In Michigan, A New Bill Supports Teachings On Native American Boarding Schools

A measure in Michigan’s legislature would change the state’s school law to “strongly encourage” Native American boarding school curriculum in Michigan classrooms.

State Senator Wayne Schmidt, R-Traverse City, proposed Senate Bill 876 on Wednesday, which encourages eighth through 12th pupils to learn about boarding institutions in history classrooms.

The law intends to preserve the mostly forgotten history of the schools, where Indigenous children were taken to study English and practice Christianity throughout the 19th and 20th centuries, culminating in the eradication of Native American languages and practices.

The bill establishes schools as organizations with a specific purpose “the cultural assimilation of Indigenous children through the forceful relocation of these children from their families and communities to distant residential facilities where the children’s American Indian, Alaska Native and Native Hawaiian identities, language, and beliefs were to be forcibly suppressed.” Physical abuse was frequently perpetrated in schools.

In Michigan, at least three schools existed: the Mount Pleasant Industrial Boarding School, which closed in 1934; St. Joseph Orphanage and School in Assinins, north of Baraga County in the Upper Peninsula, which closed in the 1950s; and Holy Childhood of Jesus in Harbor Springs, which closed in the early 1980s, decades after the majority had closed.

Schmidt filed the measure after a 180-member native healing council in Harbor Springs urged him to. Schmidt’s district contains the former Holy Childhood location.

Schmidt was accompanied by many Holy Childhood survivors in the State Capitol to propose the measure. Melissa Moses, of the Little Traverse Bay Bands of Odawa Indians, is the grandmother of a 4-year-old great-grandson. She is concerned about what would happen if this part of history is not passed on to his generation.

“The more you learn, then the kids are going to say, ‘we can’t do that,’” she said.

Teaching about the schools, according to Linda Cobe of the Lac Vieux Desert Band of Lake Superior Chippewa Indians, would emphasize the fact that societal disorders on reservations are the product of generational sadness and resentment originating from family separation.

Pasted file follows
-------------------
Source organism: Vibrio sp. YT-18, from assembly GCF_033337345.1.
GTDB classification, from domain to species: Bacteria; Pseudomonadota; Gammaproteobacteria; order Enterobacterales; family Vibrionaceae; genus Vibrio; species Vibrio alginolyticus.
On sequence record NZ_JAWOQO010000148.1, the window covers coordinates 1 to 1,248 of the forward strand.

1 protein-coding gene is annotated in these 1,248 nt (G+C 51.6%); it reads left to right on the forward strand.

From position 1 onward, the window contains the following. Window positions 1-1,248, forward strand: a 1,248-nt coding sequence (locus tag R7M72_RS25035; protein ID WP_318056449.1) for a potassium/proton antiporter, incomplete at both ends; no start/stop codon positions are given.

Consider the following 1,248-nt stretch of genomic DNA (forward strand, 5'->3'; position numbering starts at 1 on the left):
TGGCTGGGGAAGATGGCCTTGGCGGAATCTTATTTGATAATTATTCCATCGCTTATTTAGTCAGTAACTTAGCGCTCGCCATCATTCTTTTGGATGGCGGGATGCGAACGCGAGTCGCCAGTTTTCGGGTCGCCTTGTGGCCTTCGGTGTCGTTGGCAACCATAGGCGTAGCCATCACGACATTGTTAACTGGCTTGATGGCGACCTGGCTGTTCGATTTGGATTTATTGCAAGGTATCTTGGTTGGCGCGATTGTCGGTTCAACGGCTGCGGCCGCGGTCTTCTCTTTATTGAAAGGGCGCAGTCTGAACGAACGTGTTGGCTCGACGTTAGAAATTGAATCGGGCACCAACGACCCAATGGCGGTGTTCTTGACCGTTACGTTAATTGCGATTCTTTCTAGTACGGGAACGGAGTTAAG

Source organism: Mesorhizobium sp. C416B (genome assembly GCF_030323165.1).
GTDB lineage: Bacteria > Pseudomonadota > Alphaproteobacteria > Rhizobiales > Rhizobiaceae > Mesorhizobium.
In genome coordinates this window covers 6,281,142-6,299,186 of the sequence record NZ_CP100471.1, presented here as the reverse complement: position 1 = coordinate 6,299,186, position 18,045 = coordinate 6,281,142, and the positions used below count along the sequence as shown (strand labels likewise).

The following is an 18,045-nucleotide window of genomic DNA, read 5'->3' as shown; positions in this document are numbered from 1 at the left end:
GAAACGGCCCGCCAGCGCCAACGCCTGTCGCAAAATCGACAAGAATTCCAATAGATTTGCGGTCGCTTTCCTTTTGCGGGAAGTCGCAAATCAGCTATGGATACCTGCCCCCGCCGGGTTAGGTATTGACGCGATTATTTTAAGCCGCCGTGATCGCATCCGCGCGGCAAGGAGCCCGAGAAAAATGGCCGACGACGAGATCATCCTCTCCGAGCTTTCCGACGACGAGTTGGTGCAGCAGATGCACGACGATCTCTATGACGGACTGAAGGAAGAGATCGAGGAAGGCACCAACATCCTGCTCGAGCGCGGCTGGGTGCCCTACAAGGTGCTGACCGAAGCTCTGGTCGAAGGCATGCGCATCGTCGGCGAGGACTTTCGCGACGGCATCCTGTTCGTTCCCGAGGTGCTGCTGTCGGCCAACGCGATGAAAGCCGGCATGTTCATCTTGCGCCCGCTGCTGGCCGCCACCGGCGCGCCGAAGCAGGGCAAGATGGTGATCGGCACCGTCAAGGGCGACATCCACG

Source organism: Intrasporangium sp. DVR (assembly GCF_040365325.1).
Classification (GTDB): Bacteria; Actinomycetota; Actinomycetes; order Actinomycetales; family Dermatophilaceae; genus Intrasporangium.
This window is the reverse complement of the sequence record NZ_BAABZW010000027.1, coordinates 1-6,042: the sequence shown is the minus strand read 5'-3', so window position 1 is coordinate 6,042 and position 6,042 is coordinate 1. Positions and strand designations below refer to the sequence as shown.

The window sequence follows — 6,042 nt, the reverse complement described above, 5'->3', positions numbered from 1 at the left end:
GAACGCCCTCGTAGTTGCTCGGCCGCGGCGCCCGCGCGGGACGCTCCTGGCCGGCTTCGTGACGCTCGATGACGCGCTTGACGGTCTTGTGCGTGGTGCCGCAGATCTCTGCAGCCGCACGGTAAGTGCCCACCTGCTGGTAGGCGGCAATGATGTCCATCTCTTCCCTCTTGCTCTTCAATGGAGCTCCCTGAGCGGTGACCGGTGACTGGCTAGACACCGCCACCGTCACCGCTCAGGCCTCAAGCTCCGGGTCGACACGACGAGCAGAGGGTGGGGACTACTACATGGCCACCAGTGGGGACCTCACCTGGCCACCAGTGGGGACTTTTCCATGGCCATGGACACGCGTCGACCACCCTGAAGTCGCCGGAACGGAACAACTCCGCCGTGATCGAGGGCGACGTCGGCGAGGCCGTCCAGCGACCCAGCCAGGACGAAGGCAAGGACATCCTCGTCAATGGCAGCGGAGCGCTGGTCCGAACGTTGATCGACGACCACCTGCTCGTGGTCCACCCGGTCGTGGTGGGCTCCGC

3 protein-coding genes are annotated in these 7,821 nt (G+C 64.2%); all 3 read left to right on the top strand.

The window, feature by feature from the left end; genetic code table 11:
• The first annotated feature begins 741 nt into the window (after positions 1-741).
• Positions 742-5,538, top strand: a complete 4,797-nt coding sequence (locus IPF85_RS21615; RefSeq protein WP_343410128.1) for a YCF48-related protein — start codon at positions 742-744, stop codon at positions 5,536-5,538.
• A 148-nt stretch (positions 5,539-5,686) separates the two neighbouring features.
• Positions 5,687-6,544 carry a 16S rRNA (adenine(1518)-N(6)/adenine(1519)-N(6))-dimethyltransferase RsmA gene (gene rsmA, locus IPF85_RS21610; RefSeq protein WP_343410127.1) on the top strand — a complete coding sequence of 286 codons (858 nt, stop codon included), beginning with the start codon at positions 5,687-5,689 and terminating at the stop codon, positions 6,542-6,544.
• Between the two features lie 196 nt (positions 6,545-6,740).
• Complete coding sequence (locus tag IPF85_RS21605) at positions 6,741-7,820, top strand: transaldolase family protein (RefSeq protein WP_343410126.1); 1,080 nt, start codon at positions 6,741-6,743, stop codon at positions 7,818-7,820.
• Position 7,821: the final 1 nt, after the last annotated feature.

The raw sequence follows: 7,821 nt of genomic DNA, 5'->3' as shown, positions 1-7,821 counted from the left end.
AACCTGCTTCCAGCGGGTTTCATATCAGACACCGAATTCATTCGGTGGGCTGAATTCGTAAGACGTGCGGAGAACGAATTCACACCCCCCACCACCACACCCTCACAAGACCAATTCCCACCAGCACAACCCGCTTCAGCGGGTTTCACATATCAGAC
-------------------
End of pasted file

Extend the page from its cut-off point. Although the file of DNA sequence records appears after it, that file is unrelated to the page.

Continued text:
At the age of seven, Wyman Chippewa, a member of the Grand Traverse Band of Ottawa and Chippewa Indians, began attending Holy Childhood.

“When you go through that school, you’re abused,” he said Wednesday, fighting back tears. “All you know is abuse, and you don’t understand, ‘Why is this happening to me?’”

Sen. Lana Theis, R-Brighton, chairs the Senate Education and Career Readiness Committee, which will hear the measure.

“This is clearly a dark, tragic part of our history,” Schmidt said. “It’s shameful many of the things that went on, and I think that more and more people recognize that.”

The bill recommends that the state board of education be “strongly encouraged” to guarantee that core history curriculum contains “learning objectives for Indian boarding schools,” just as it does for genocides like the Holocaust or the Armenian Genocide.

Schmidt said Wednesday that he chose to actively encourage the courses in order to minimize red tape and criticism surrounding curricular demands.

As survivors grow older, Kim Fyke of the Sault Ste. Marie Tribe of Chippewa Indians expects that the bill will solidify the history of boarding schools in education.

“There’s only a few more years of us elders here to tell you the story,” she said. “Otherwise, it’s just going to be whatever is out there, whatever was left behind. So we’re trying to let you guys know what really happened to us.”




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